Sport and Exercise Psychology


Getting in the ZONE IV: Arousal Regulation

In part I of this series on achieving a state of flow, I introduced the concept of flow and described some of the characteristics of the state. In part II I explained how you can avoid turning failure into a negative force and, indeed, use it as a means of learning and improving, thus bringing you a big step closer to flow. The third part was a quick and simple attempt to point out that it's not quick and simple to achieve flow, and that every individual will have a different experience.

Now, I want to get to the nuts and bolts of achieving flow. I WANT to but I can't yet. What good are nuts and bolts if there is nothing to hold together? Some basic background is necessary to expedite things.

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Getting in the ZONE II: Don't Dwell On Failures

You've heard that one before, I'll bet. Don't dwell on your failures. That is one of those aphorisms that I'm always getting on about.

Easier said than done right?

We WILL fail. We will make mistakes. Not all of our goals will be reached in a timely manner. We will have set-backs.

And we will be disappointed. We will be angry. Many times at ourselves.

And we can learn to turn it around and make failure our friend.

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Getting In The ZONE

You know what I'm talking about, probably, and when you are at the gym trying to get that big PR, feeling all anxious about it, you've probably wondered how to get in that ZONE and if it's possible to learn.

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Explain the Opposite

You know what this is even if you haven't heard the term. You've come across it many times. You may not be a geek like me who reads psychology texts in his spare time, but I can guarantee you’ve seen it. Many times, in fact. And if you've posted on fitness related web-sites as much as I have you've seen it hundreds of times.

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Critical Thinking: What It Is And Why It Counts

The late George Carlin worked “critical thinking” into one of his comedic monologue rants on the perils of trusting our lives and fortunes to the decision making of people who were gullible, uninformed, and unreflective. Had he lived to experience the economic collapse of 2008 and 2009, he would have surely added more to his caustic but accurate assessments regarding how failing to anticipate the consequences of one’s decisions often leads to disastrous results not only for the decision maker, but for many other people as well. After years of viewing higher education is more of a private good which benefits only the student, we are again beginning to appreciate higher education as being also a public good which benefits society. Is it not a wiser social policy to invest in the education of the future workforce, rather than to suffer the financial costs and endure the fiscal and social burdens associated with economic weakness, public health problems, crime, and avoidable poverty?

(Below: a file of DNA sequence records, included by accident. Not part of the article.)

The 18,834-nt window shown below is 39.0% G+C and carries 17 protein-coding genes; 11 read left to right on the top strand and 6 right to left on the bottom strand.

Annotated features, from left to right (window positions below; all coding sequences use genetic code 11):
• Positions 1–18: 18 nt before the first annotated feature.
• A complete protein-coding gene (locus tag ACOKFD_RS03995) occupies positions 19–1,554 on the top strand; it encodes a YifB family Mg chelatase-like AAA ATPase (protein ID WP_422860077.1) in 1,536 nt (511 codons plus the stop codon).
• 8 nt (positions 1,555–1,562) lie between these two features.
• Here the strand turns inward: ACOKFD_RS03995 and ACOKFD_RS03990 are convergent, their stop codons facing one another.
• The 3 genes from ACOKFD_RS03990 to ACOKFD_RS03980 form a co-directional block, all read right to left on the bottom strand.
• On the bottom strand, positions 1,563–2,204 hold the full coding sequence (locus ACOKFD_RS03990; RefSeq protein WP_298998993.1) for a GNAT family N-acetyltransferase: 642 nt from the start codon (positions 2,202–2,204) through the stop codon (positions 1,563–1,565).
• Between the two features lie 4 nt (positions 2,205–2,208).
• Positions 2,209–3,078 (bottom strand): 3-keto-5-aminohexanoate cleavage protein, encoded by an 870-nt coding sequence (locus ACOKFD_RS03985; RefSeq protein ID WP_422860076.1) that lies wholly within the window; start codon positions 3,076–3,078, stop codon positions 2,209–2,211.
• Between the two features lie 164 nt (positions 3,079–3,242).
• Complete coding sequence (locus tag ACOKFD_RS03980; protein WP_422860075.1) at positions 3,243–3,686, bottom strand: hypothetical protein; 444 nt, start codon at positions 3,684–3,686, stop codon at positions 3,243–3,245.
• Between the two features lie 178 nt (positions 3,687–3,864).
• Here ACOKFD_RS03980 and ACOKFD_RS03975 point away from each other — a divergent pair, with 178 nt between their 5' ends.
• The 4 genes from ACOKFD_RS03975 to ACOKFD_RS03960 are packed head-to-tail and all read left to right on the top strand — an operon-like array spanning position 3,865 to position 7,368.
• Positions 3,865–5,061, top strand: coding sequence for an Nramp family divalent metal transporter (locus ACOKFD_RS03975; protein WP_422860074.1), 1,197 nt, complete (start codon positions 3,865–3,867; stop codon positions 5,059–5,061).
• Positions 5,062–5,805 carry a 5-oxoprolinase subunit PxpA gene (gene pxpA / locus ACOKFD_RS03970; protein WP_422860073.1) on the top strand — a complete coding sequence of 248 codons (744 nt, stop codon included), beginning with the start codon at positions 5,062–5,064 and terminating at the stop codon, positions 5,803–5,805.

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Lip Service: Superficial Terms in the Fitness Industry

Words can be very powerful. But words themselves aren’t everything; it’s how you string them together. Their context.

Brian Grasso said in an article, “We are a term crazy industry”. Yes, and I’d go so far as to say we are a term OBSESSED industry. Terms sometimes become more important than the message, or lack thereof.

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Let Go of the Fitness Guru Mentality

I’ve had a lot of people ask me where I do my reading. What books they should read, etc. While I have endeavored to point them to some good resources I don’t think most people “get it” when it comes to learning, yet. Most of the time what they really want to know is where that ultra-secret font of knowledge is. The one thing that will just open their eyes. An article by some “guru” that will just clear up so many mysteries, they can read it and feel like an instant expert and never have any doubts about their training at all. Funny how doubts is one of the main things that has kept me growing. Doubts tempered with faith, I guess you could say.

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